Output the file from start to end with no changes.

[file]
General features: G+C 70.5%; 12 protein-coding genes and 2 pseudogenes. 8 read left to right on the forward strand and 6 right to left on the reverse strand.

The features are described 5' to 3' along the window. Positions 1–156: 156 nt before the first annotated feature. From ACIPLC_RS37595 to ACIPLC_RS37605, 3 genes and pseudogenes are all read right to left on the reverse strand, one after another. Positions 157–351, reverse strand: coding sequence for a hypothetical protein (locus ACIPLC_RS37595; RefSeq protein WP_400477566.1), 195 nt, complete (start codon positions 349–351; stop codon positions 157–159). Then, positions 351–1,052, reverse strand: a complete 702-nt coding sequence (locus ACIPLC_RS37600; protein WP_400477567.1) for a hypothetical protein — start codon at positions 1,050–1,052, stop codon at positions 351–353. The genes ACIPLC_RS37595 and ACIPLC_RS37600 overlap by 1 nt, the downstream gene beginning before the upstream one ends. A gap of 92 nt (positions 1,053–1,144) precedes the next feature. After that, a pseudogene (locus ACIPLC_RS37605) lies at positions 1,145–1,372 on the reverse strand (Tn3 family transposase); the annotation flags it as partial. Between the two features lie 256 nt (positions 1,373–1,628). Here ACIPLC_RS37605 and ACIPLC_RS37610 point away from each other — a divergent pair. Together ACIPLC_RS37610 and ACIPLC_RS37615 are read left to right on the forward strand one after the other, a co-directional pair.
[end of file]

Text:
General features: G+C 70.5%; 12 protein-coding genes and 2 pseudogenes. 8 read left to right on the forward strand and 6 right to left on the reverse strand.

The features are described 5' to 3' along the window. Positions 1–156: 156 nt before the first annotated feature. From ACIPLC_RS37595 to ACIPLC_RS37605, 3 genes and pseudogenes are all read right to left on the reverse strand, one after another. Positions 157–351, reverse strand: coding sequence for a hypothetical protein (locus ACIPLC_RS37595; RefSeq protein WP_400477566.1), 195 nt, complete (start codon positions 349–351; stop codon positions 157–159). Then, positions 351–1,052, reverse strand: a complete 702-nt coding sequence (locus ACIPLC_RS37600; protein WP_400477567.1) for a hypothetical protein — start codon at positions 1,050–1,052, stop codon at positions 351–353. The genes ACIPLC_RS37595 and ACIPLC_RS37600 overlap by 1 nt, the downstream gene beginning before the upstream one ends. A gap of 92 nt (positions 1,053–1,144) precedes the next feature. After that, a pseudogene (locus ACIPLC_RS37605) lies at positions 1,145–1,372 on the reverse strand (Tn3 family transposase); the annotation flags it as partial. Between the two features lie 256 nt (positions 1,373–1,628). Here ACIPLC_RS37605 and ACIPLC_RS37610 point away from each other — a divergent pair. Together ACIPLC_RS37610 and ACIPLC_RS37615 are read left to right on the forward strand one after the other, a co-directional pair.